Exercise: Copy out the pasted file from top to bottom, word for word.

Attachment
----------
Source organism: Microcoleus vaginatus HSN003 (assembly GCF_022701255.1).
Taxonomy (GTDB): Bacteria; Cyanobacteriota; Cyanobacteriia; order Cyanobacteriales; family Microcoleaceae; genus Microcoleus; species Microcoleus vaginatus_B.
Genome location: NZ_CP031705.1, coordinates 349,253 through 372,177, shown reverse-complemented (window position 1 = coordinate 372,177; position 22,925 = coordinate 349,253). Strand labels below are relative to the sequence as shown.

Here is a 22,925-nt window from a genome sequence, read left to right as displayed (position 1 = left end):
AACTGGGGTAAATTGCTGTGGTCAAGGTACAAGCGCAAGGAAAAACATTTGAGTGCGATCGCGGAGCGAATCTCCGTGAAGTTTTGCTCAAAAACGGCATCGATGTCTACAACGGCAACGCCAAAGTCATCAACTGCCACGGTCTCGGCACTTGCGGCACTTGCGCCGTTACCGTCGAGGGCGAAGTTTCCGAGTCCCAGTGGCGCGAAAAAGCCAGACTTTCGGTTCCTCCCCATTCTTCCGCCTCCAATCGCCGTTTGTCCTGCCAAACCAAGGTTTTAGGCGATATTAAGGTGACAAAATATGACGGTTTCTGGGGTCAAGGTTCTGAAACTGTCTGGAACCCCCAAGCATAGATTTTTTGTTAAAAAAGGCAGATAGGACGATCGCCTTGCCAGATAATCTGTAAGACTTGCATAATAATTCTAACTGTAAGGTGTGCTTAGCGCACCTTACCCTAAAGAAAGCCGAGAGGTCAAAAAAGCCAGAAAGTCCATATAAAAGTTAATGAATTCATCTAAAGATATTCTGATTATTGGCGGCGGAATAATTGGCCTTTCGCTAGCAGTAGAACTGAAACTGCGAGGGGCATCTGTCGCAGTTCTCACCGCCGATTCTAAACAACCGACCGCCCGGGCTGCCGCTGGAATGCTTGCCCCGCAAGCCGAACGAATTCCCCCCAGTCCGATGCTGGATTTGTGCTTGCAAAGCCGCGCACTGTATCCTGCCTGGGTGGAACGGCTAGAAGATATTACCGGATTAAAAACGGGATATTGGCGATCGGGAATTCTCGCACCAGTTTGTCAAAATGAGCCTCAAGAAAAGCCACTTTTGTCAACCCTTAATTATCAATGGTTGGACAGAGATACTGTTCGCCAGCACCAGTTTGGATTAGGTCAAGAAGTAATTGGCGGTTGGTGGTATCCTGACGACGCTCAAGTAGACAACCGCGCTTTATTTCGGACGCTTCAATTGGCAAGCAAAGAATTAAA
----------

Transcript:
Source organism: Microcoleus vaginatus HSN003 (assembly GCF_022701255.1).
Taxonomy (GTDB): Bacteria; Cyanobacteriota; Cyanobacteriia; order Cyanobacteriales; family Microcoleaceae; genus Microcoleus; species Microcoleus vaginatus_B.
Genome location: NZ_CP031705.1, coordinates 349,253 through 372,177, shown reverse-complemented (window position 1 = coordinate 372,177; position 22,925 = coordinate 349,253). Strand labels below are relative to the sequence as shown.

Here is a 22,925-nt window from a genome sequence, read left to right as displayed (position 1 = left end):
AACTGGGGTAAATTGCTGTGGTCAAGGTACAAGCGCAAGGAAAAACATTTGAGTGCGATCGCGGAGCGAATCTCCGTGAAGTTTTGCTCAAAAACGGCATCGATGTCTACAACGGCAACGCCAAAGTCATCAACTGCCACGGTCTCGGCACTTGCGGCACTTGCGCCGTTACCGTCGAGGGCGAAGTTTCCGAGTCCCAGTGGCGCGAAAAAGCCAGACTTTCGGTTCCTCCCCATTCTTCCGCCTCCAATCGCCGTTTGTCCTGCCAAACCAAGGTTTTAGGCGATATTAAGGTGACAAAATATGACGGTTTCTGGGGTCAAGGTTCTGAAACTGTCTGGAACCCCCAAGCATAGATTTTTTGTTAAAAAAGGCAGATAGGACGATCGCCTTGCCAGATAATCTGTAAGACTTGCATAATAATTCTAACTGTAAGGTGTGCTTAGCGCACCTTACCCTAAAGAAAGCCGAGAGGTCAAAAAAGCCAGAAAGTCCATATAAAAGTTAATGAATTCATCTAAAGATATTCTGATTATTGGCGGCGGAATAATTGGCCTTTCGCTAGCAGTAGAACTGAAACTGCGAGGGGCATCTGTCGCAGTTCTCACCGCCGATTCTAAACAACCGACCGCCCGGGCTGCCGCTGGAATGCTTGCCCCGCAAGCCGAACGAATTCCCCCCAGTCCGATGCTGGATTTGTGCTTGCAAAGCCGCGCACTGTATCCTGCCTGGGTGGAACGGCTAGAAGATATTACCGGATTAAAAACGGGATATTGGCGATCGGGAATTCTCGCACCAGTTTGTCAAAATGAGCCTCAAGAAAAGCCACTTTTGTCAACCCTTAATTATCAATGGTTGGACAGAGATACTGTTCGCCAGCACCAGTTTGGATTAGGTCAAGAAGTAATTGGCGGTTGGTGGTATCCTGACGACGCTCAAGTAGACAACCGCGCTTTATTTCGGACGCTTCAATTGGCAAGCAAAGAATTAAA